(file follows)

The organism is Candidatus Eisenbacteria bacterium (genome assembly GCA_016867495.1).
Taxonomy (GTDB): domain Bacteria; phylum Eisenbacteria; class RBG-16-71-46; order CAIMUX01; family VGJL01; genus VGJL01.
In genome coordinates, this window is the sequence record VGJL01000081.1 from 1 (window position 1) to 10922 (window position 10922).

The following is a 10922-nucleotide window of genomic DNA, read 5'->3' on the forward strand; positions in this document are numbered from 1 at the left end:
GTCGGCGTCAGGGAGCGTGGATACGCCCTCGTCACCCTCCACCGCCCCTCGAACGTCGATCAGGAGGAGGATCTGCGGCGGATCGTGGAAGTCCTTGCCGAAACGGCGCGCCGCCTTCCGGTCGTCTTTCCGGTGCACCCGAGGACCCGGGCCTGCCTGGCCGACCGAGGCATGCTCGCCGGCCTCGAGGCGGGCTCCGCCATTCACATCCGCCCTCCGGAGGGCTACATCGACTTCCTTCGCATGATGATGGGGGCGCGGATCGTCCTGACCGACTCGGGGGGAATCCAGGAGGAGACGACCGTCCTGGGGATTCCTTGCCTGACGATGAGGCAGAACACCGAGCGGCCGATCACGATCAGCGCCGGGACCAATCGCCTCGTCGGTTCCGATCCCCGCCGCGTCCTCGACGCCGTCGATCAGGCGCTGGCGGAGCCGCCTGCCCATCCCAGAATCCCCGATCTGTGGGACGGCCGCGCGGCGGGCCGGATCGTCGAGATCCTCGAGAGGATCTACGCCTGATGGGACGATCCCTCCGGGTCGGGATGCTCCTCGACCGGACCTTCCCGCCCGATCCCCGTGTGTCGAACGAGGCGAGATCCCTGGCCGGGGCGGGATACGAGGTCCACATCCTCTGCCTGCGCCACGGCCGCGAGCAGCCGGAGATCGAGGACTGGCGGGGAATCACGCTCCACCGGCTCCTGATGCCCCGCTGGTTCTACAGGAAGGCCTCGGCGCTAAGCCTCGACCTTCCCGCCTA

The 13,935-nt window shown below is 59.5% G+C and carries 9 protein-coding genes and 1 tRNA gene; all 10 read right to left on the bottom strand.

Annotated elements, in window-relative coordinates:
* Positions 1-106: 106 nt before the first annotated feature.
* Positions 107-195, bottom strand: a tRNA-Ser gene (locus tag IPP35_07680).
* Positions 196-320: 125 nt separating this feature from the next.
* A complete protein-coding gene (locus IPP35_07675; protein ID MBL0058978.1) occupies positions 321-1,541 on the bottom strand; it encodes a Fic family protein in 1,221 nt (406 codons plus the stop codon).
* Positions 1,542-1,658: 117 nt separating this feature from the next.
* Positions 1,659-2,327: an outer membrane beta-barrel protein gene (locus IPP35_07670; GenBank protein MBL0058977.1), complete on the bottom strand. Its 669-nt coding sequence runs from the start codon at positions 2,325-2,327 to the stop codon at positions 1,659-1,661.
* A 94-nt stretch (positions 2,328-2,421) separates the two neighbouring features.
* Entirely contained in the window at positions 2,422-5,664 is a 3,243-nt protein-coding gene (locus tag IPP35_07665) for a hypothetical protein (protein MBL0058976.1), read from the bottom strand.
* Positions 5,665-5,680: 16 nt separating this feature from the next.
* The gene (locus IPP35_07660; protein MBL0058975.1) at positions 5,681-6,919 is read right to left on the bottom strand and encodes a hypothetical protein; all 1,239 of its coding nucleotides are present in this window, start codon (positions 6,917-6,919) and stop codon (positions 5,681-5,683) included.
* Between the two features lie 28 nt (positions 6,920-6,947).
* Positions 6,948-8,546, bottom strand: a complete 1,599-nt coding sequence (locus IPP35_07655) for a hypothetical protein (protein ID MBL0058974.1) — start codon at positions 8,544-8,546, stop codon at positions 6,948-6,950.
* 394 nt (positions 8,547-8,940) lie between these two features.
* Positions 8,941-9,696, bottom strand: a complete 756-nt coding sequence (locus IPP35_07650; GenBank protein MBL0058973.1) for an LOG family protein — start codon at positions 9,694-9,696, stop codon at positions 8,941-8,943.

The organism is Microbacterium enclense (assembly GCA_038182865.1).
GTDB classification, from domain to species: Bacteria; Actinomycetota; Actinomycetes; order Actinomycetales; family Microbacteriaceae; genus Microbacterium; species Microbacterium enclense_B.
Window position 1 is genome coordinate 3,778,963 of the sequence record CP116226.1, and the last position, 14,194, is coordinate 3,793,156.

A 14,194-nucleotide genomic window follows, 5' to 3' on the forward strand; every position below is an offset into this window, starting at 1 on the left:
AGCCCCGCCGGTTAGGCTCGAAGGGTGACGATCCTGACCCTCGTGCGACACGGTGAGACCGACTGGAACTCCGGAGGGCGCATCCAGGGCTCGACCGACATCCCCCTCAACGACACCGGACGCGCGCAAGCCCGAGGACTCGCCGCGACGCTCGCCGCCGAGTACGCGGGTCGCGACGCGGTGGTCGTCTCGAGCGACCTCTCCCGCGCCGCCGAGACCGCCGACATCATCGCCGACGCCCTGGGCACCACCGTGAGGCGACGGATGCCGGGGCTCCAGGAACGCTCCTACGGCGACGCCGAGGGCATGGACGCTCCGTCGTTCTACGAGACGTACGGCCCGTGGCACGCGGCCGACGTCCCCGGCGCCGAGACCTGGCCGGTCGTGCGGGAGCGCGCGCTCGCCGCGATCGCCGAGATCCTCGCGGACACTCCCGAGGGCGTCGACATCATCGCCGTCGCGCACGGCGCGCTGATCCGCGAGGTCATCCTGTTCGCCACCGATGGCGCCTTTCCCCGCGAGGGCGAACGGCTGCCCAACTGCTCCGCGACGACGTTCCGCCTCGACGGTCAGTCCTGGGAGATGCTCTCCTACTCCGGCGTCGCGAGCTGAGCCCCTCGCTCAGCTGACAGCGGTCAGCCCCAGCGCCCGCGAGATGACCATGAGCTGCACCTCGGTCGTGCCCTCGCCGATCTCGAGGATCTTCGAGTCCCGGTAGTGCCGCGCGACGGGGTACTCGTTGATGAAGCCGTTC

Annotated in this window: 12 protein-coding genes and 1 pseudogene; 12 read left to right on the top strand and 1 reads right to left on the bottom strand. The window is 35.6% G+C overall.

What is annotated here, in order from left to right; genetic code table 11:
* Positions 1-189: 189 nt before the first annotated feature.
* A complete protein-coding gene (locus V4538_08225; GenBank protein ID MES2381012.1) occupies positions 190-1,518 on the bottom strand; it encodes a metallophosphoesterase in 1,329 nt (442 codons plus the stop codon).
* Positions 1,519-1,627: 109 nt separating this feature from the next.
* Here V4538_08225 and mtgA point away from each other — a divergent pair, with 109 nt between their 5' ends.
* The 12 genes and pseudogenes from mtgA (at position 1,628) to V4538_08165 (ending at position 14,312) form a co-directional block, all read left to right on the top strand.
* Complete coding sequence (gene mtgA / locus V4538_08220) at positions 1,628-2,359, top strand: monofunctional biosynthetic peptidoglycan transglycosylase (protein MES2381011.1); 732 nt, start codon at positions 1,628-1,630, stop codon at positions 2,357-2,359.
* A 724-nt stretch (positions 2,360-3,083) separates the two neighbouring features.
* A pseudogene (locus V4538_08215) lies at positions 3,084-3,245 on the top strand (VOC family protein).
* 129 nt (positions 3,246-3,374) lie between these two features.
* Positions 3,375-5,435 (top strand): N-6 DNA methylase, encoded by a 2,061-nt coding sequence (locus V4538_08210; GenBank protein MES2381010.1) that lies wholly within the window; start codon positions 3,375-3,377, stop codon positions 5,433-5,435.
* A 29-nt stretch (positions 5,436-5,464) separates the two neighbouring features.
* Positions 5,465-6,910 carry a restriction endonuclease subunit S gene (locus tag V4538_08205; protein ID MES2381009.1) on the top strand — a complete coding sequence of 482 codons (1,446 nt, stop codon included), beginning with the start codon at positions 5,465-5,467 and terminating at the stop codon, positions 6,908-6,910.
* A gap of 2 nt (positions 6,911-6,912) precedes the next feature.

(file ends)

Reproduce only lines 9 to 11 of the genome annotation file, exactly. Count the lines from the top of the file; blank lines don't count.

* Positions 107-195, bottom strand: a tRNA-Ser gene (locus tag IPP35_07680).
* Positions 196-320: 125 nt separating this feature from the next.
* A complete protein-coding gene (locus IPP35_07675; protein ID MBL0058978.1) occupies positions 321-1,541 on the bottom strand; it encodes a Fic family protein in 1,221 nt (406 codons plus the stop codon).